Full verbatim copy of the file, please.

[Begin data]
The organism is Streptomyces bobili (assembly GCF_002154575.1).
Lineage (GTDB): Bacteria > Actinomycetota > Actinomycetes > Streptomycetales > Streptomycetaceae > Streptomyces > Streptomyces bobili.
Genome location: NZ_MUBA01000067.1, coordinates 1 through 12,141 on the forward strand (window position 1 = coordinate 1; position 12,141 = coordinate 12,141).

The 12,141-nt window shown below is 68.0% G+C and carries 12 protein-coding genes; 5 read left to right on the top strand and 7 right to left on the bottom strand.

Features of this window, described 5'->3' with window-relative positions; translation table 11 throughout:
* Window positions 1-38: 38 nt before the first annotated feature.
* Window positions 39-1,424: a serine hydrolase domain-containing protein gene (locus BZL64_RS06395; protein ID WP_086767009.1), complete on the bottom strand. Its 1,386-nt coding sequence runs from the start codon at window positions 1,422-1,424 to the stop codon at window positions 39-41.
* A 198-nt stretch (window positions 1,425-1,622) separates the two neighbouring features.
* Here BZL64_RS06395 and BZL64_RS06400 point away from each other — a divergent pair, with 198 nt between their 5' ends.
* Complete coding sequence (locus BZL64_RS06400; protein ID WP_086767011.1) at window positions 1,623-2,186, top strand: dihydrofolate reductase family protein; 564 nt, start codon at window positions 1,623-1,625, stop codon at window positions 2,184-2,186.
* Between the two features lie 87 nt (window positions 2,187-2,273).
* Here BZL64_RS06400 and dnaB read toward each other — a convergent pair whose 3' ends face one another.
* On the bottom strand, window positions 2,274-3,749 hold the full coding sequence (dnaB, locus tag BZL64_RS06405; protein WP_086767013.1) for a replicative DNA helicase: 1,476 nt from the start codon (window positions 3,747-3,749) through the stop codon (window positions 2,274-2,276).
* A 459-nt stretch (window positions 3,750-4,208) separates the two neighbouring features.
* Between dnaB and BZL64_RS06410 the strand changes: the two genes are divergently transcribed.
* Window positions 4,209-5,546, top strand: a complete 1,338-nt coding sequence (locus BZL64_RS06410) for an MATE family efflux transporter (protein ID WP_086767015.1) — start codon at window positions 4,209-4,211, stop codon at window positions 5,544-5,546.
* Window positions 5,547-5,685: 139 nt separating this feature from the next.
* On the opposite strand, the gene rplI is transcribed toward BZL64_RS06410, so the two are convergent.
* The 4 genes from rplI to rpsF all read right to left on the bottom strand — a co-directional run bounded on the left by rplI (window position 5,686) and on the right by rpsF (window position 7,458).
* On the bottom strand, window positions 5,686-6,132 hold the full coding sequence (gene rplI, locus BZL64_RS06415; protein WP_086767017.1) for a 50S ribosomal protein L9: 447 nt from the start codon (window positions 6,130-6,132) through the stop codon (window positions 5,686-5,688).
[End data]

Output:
The organism is Streptomyces bobili (assembly GCF_002154575.1).
Lineage (GTDB): Bacteria > Actinomycetota > Actinomycetes > Streptomycetales > Streptomycetaceae > Streptomyces > Streptomyces bobili.
Genome location: NZ_MUBA01000067.1, coordinates 1 through 12,141 on the forward strand (window position 1 = coordinate 1; position 12,141 = coordinate 12,141).

The 12,141-nt window shown below is 68.0% G+C and carries 12 protein-coding genes; 5 read left to right on the top strand and 7 right to left on the bottom strand.

Features of this window, described 5'->3' with window-relative positions; translation table 11 throughout:
* Window positions 1-38: 38 nt before the first annotated feature.
* Window positions 39-1,424: a serine hydrolase domain-containing protein gene (locus BZL64_RS06395; protein ID WP_086767009.1), complete on the bottom strand. Its 1,386-nt coding sequence runs from the start codon at window positions 1,422-1,424 to the stop codon at window positions 39-41.
* A 198-nt stretch (window positions 1,425-1,622) separates the two neighbouring features.
* Here BZL64_RS06395 and BZL64_RS06400 point away from each other — a divergent pair, with 198 nt between their 5' ends.
* Complete coding sequence (locus BZL64_RS06400; protein ID WP_086767011.1) at window positions 1,623-2,186, top strand: dihydrofolate reductase family protein; 564 nt, start codon at window positions 1,623-1,625, stop codon at window positions 2,184-2,186.
* Between the two features lie 87 nt (window positions 2,187-2,273).
* Here BZL64_RS06400 and dnaB read toward each other — a convergent pair whose 3' ends face one another.
* On the bottom strand, window positions 2,274-3,749 hold the full coding sequence (dnaB, locus tag BZL64_RS06405; protein WP_086767013.1) for a replicative DNA helicase: 1,476 nt from the start codon (window positions 3,747-3,749) through the stop codon (window positions 2,274-2,276).
* A 459-nt stretch (window positions 3,750-4,208) separates the two neighbouring features.
* Between dnaB and BZL64_RS06410 the strand changes: the two genes are divergently transcribed.
* Window positions 4,209-5,546, top strand: a complete 1,338-nt coding sequence (locus BZL64_RS06410) for an MATE family efflux transporter (protein ID WP_086767015.1) — start codon at window positions 4,209-4,211, stop codon at window positions 5,544-5,546.
* Window positions 5,547-5,685: 139 nt separating this feature from the next.
* On the opposite strand, the gene rplI is transcribed toward BZL64_RS06410, so the two are convergent.
* The 4 genes from rplI to rpsF all read right to left on the bottom strand — a co-directional run bounded on the left by rplI (window position 5,686) and on the right by rpsF (window position 7,458).
* On the bottom strand, window positions 5,686-6,132 hold the full coding sequence (gene rplI, locus BZL64_RS06415; protein WP_086767017.1) for a 50S ribosomal protein L9: 447 nt from the start codon (window positions 6,130-6,132) through the stop codon (window positions 5,686-5,688).